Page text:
If it is forbidden to bribe the judges or to pluck the eyes of the adversary from the pankration, doping does not seem to be among the reprehensible offenses. Recent archaeological excavations, on the Turkish site of the ancient Magnesia of the Meander, have even revealed a space reserved, in the stadium of the city, for mandragoreitoi: the latter provide the athletes with a potion made from mandrake roots, an analgesic effective, also inhibiting bouts of melancholy which could affect athletes under pressure.

Théagène, the boxer with 1,300 victories

Because it is an immense popularity that awaits the great athletes. Antiquity has remembered the names of Milo of Croton, with almost divine strength and insatiable appetite, six times Olympic winner and savior of the Pythagoreans whose only arms he held back the roof of the collapsing school. . We also celebrate Theagenes of Thasos, pugilist and pancratiast with 1,300 victories, honored by a statue on the agora of his city. Or Léonidas de Rhodes, a specialist in stadium races, double stadiums and arms races, capable of winning three events in one day.

Among the other sports practiced are the pentathlon (discus and javelin throwing, jumping, running and wrestling) and horse racing, where quadrigae, biges and mounted horses set off. The six days of competition alternate trials, sacrifices and banquets in honor of Pelops, Achilles and Zeus, for whom the artist Phidias completed, in 436 BC. J.-C., one of the Seven Wonders of the World, the statue of the god reigning over Olympia from the top of its 13 meters of gold and ivory. It is still in this framework of widespread piety that the winners receive as the reward for their effort a crown of branches taken from the wild olive trees that Heracles would have, according to legend, brought back from the country of the Hyperboreans.

Athletes on a diet

It’s no small feat to match the strength and endurance of this legendary hero. Eleven months of training precede the games, under the watchful eye of the “gymnasts”, who apply a precise medical and nutritional protocol to their foals, known from the writings of Hippocrates, Philostratus and Galen. An ancestor of the sports coach, attached to both mental and physical preparation, the gymnast does much more than train: he accompanies the athlete at every moment of the day. Sweets are banned, and walks punctuate the daily life of the sportsman, most often a wealthy young aristocrat: “Fast walks after exercise, slow walks in the sun after dinner, lots of walks in the morning: start them slowly, progress to at a brisk pace and finish them slowly,” advises Hippocrates in his Regime.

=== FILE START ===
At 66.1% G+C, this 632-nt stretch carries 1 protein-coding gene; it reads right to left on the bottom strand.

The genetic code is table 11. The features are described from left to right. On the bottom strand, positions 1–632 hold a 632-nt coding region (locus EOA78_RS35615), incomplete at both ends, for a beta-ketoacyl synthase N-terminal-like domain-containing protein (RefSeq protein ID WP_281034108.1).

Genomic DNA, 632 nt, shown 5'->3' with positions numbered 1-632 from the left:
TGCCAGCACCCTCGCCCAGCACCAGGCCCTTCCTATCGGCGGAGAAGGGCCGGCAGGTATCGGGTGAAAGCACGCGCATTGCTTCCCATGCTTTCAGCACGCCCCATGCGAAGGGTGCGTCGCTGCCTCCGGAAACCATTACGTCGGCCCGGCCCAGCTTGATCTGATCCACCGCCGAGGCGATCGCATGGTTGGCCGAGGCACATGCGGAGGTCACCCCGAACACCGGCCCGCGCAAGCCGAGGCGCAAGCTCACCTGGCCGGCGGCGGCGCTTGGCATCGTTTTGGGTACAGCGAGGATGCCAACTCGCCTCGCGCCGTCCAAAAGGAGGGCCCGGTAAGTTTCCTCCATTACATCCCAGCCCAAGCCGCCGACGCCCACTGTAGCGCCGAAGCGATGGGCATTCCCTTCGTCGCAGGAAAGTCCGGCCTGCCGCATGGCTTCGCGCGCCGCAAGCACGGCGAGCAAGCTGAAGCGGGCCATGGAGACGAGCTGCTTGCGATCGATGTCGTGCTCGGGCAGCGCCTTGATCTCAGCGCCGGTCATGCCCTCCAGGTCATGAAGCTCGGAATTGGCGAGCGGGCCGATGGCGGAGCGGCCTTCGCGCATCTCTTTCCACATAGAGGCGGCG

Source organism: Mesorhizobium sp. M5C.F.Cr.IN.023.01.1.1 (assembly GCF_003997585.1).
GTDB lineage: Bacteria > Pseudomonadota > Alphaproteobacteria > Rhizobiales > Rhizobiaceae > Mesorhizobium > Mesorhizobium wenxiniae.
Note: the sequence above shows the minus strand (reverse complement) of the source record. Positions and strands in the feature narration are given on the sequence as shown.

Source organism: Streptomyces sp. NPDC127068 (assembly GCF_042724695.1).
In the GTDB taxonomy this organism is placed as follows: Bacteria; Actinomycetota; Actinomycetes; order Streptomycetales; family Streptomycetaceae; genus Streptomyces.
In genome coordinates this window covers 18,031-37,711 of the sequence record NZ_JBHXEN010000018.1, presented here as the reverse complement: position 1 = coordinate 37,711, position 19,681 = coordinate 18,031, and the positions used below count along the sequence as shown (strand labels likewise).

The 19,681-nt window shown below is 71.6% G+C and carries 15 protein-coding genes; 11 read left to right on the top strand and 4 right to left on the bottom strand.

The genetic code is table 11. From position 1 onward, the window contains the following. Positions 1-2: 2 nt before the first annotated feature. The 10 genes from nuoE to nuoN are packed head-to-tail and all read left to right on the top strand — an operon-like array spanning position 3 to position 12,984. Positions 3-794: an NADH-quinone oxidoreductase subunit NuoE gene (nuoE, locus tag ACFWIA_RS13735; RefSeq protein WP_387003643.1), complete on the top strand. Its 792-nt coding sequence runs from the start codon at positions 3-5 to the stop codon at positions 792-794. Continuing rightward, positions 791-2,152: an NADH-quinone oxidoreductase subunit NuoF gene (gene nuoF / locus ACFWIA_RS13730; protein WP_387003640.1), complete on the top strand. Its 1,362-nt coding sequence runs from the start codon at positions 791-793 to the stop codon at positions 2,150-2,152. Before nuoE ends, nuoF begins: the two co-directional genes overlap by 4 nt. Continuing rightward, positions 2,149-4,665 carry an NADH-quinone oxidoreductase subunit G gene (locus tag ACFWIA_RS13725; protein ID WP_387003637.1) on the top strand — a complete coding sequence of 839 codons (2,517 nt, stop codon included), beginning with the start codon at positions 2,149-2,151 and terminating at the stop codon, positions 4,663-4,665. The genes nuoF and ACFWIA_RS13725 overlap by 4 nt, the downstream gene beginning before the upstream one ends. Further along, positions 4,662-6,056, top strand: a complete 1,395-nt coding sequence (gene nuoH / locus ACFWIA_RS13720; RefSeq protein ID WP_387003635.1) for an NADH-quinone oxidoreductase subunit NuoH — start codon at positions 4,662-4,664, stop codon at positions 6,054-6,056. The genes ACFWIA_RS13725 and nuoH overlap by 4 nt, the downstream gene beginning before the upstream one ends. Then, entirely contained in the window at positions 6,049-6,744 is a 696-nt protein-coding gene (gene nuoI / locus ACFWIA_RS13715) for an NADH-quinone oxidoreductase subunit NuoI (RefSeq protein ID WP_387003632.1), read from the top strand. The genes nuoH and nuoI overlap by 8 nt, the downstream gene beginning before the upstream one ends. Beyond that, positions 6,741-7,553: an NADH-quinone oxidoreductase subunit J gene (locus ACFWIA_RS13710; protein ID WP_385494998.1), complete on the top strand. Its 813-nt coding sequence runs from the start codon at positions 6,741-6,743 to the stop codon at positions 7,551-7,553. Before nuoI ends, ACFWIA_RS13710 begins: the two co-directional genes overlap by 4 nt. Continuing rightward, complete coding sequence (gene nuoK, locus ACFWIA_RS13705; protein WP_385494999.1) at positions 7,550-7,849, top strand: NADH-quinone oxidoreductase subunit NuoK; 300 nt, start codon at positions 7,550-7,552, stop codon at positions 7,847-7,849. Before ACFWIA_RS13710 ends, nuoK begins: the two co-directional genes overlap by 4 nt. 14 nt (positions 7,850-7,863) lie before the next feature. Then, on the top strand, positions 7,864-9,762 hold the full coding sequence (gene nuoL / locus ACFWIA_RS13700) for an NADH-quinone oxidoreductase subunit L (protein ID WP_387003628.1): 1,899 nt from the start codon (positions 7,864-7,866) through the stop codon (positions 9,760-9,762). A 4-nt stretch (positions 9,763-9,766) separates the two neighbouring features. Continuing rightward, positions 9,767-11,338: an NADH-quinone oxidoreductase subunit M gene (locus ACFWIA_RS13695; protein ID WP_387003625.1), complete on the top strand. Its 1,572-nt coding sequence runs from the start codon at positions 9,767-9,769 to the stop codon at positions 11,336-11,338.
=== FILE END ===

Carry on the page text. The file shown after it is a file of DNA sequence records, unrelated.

In order to conserve energy, athletes abstain from sex. Plato thus evokes Iccos of Taranto, who “in the heat of his training, touched neither a woman nor a young man”. As for Galen, he recommends sleeping with a lead plate on the kidneys, in order to avoid nocturnal emissions of sperm… After the quality of sleep and bedding, the table of the future champion is also meticulously examined by the coaches. : Philostratus offers a menu of barley bread, bran unleavened bread and beef, bull, goat and antelope meat. Among comic authors, athletes thus become bellies on legs, like Theophilus’ pancratiast, who swallows snout, ham, pig’s and beef’s trotters, heaps of figs and pure wine as lunch… Euripides also makes fun of the brood of athletes, slaves to their jaws and a scourge that strikes Greece, responsible for having accustomed them too much to futile gloriole.